“We have been given false hope that there would be all these opportunities around and that we would be able to feed our families. My family lost our apartment, couldn’t afford it. Luckily the landlord was a nice one and let us stay but then my parents had to go back to Peru. My father works in advertising and when the economy goes down so does advertising work.”

We asked Bryan what he thought of President Obama. He said, “Right now we have two parties in government that do pretty much the same but have only superficial differences. There is no choice when we vote besides the millionaire on one side and the millionaire on the other side. Look at what Obama is doing. He said we should have hope and change but we don’t have any of that, just more of the same. I want a system where the people have power, jobs, jobs that pay a good wage, where people don’t have to be afraid of where they can’t put food on the table. And I want my tax dollars to go to schools, firefighters, teachers and infrastructure. I don’t want my taxes to go to blowing things up so we can power SUVs.”

Alfred Cain, an older worker from Brooklyn, explained his reason for being at the OWS. “When I was 17 I was influenced by Malcmom X. I was drafted and sent to Vietnam. Shortly after, I joined the Black Panther Party. I think we mobilized a lot but not enough. We were young and did not accept the need for long-term organizing. You learn by doing and it is good that conditions have forced so many to start doing. A lot of the people will learn this is a commitment that goes on and on until there are enough people to revolutionize society. I want to see the broad masses in control of their lives and the rich gone, peace and prosperity. What brought me out now was when the police sprayed those girls with pepper spray. I needed to show solidarity and I should have been out sooner.”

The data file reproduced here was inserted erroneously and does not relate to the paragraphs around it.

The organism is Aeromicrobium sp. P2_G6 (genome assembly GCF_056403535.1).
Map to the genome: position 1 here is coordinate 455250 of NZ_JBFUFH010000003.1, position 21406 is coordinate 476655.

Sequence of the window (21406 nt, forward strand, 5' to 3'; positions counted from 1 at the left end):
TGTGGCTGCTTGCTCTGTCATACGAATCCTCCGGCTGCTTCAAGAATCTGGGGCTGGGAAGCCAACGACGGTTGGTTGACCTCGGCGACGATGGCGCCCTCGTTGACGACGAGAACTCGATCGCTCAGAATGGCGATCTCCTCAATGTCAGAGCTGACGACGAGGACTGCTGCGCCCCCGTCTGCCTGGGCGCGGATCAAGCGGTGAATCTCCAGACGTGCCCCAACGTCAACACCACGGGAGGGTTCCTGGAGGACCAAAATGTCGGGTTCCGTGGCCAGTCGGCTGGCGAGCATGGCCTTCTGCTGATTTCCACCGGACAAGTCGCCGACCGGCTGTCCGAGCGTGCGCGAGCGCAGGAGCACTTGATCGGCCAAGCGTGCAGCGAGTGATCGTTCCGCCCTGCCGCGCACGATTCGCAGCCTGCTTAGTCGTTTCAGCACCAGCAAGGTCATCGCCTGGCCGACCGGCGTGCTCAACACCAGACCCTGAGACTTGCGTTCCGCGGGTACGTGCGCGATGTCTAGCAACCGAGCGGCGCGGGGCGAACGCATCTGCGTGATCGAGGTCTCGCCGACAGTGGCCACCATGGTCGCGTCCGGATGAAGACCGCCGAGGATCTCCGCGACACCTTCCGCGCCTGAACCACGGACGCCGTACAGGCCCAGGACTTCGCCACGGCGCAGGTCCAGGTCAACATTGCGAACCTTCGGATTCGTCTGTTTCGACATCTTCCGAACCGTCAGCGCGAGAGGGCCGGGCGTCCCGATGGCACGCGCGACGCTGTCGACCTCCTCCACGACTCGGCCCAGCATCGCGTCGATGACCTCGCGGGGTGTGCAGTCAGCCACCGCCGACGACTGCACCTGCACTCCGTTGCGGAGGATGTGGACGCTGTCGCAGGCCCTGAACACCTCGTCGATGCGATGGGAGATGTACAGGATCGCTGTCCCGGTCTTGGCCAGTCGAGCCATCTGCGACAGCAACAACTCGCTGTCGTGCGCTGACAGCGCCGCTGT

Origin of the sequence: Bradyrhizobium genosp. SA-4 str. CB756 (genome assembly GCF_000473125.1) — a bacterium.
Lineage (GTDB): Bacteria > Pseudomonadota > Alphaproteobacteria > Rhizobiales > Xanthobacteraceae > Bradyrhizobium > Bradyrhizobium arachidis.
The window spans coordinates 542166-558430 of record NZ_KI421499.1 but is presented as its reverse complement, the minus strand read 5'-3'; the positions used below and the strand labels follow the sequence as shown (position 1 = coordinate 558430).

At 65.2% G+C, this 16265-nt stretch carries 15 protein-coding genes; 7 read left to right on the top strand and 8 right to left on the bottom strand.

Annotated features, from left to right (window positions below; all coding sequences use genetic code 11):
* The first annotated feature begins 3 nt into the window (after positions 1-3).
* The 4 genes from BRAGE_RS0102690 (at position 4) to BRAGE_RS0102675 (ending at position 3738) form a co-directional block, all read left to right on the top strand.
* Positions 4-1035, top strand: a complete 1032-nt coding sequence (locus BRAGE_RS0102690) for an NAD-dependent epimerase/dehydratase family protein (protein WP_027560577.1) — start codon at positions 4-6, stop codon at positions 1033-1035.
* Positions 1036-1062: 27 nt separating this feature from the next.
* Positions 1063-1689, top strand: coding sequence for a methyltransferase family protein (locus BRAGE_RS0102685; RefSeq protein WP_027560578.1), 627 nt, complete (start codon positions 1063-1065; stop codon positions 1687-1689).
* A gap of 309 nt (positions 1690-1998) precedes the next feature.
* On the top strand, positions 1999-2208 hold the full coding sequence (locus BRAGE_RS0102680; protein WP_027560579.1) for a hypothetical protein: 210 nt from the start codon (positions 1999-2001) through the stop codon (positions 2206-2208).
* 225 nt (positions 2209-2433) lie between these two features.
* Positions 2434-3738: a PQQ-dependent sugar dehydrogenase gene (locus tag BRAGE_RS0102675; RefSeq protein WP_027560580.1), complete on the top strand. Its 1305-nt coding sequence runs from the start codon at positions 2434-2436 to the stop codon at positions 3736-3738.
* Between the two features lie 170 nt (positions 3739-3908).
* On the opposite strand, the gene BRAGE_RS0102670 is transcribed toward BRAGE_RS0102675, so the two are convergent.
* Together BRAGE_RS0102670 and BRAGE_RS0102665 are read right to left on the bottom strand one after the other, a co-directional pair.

New York protester

Coming from Tenafly, New Jersey, Benjamin Porter is a construction worker in carpentry and working a second job at a grocery store while also going to school at Bergen County Community College. “There is great economic injustice with the banks being bailed out and nobody else getting any of it,” he said, “I like Obama personally but the two-party system is insane. I can see what you are saying about needing an alternative. I used to live in Madison, Wisconsin where there is a more socialist way of life out there, the public transportation, care for the homeless. I am more a Democrat but getting sick of the two-party system. I am up for heavily changing the system.”

Devin Graham is an unemployed 18-year-old from Flint, Michigan, the former auto center that now has the second highest poverty rate of any city in the US. We spoke to him as he was sitting on the ledge of a wall at the back of Liberty Plaza, calling out chants that people marching to protest JPMorganChase took up.